Tags: Pope Benedict XVI, Latin Mass, Extraordinary Form, English Bishops
There is only one candidate for my religious highlight of 2007: that glorious day in July when Pope Benedict XVI healed a disastrous rift in the history of the Western Church by restoring the ancient Latin Mass to its full dignity.
By restoring the Latin Mass the Pope made 2007 a glorious year
The Holy Father’s apostolic letter Summorum Pontificum was a thrilling and shocking event: thrilling for traditional Catholics because its liberation of the older Mass was so much more comprehensive than they had dared hope, and shocking for ossified liberals who believed that the “Tridentine” liturgy was a thing of the past.
In the short term, it might appear that the Pope created a rift rather than closed one. But that is because the liberal hierarchies of many countries – now, thank God, on the verge of retirement – so totally misunderstood what happened on 07/07/07.
Summorum Pontificum is not an attempt to coax fogeys and sectarians back into the Church by relaxing the rules governing the celebration of the old Mass. It is far more radical than that. The document doesn’t relax rules – it abolishes them.
The Bishops of England and Wales need to understand one thing. From now on, Catholics who desire the ancient liturgy DO NOT NEED TO ASK PERMISSION FROM THEIR BISHOP.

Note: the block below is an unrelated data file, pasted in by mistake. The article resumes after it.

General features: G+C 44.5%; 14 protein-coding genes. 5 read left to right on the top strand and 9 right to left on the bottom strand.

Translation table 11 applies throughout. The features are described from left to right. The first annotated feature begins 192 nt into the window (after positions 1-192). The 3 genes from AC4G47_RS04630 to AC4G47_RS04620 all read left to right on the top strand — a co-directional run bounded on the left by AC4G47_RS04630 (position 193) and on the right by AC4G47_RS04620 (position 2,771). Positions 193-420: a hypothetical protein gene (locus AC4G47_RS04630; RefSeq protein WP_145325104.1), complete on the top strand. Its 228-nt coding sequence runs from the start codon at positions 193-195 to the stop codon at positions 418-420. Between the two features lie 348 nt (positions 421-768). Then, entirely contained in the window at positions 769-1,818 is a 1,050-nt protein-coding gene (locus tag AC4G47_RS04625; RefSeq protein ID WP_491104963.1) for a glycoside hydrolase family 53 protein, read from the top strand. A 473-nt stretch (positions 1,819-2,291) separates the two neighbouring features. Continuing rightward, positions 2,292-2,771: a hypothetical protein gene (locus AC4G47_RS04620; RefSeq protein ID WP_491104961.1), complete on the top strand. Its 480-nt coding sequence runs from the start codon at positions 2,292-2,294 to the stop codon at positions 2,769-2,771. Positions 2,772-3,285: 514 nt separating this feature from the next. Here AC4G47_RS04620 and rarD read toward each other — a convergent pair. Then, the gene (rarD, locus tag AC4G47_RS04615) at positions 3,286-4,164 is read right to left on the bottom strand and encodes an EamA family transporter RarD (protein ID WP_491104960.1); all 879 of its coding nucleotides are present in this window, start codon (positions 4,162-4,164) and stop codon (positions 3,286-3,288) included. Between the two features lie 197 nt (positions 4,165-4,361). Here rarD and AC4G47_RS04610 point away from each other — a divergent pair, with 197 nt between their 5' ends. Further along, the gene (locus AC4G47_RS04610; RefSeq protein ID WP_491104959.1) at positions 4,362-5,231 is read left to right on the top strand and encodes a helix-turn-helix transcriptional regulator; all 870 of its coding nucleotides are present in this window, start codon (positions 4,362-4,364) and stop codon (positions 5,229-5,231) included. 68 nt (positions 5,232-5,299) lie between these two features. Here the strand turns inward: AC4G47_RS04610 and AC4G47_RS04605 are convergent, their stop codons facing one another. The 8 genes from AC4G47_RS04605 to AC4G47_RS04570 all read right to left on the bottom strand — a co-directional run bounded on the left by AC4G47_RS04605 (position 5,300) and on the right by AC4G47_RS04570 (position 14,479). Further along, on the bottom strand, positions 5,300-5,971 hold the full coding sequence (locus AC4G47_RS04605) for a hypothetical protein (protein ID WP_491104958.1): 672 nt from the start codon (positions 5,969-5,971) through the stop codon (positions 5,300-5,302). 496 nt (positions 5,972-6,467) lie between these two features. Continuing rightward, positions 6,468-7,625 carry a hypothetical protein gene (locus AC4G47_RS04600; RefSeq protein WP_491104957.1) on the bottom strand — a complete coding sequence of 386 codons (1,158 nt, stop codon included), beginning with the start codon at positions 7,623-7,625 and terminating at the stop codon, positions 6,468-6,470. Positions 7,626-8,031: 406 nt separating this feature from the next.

The tragedy is that bishops should even wish to restrict the celebration of the older form of liturgy. The Extraordinary Form, as it is now called, will not replace the vernacular Mass as the main Eucharistic worship of the Church. It is a freely available alternative, better suited to some circumstances than others.
Why did it need to be made freely available? First, because the generous provision of the Older Missal envisaged by Pope John Paul II never happened: many bishops treated traditionalist Catholics like lepers. Or, to put it more bluntly, devotees of the Mass of the Ages were the one minority the trendy dinosaur bishops didn’t suck up to.
Second, and more profoundly, it is the particular genius of Pope Benedict to recognise that so many features of the classical Mass that struck the 1960s reformers as anachronisms – the silent canon, the eastward-facing celebration, the precise sacerdotal gestures – are truly timeless. Their cosmological symbolism is so rich, so other-worldly, that they speak far more directly to disorientated young people than the glib mateyness of many vernacular Masses.
July 7, 2007, was one of the greatest days in the history of the Catholic Church. Our bishops may be too myopic and grouchy to recognise this, but perhaps their hearts will be touched in 2008 and the great reform can begin in earnest.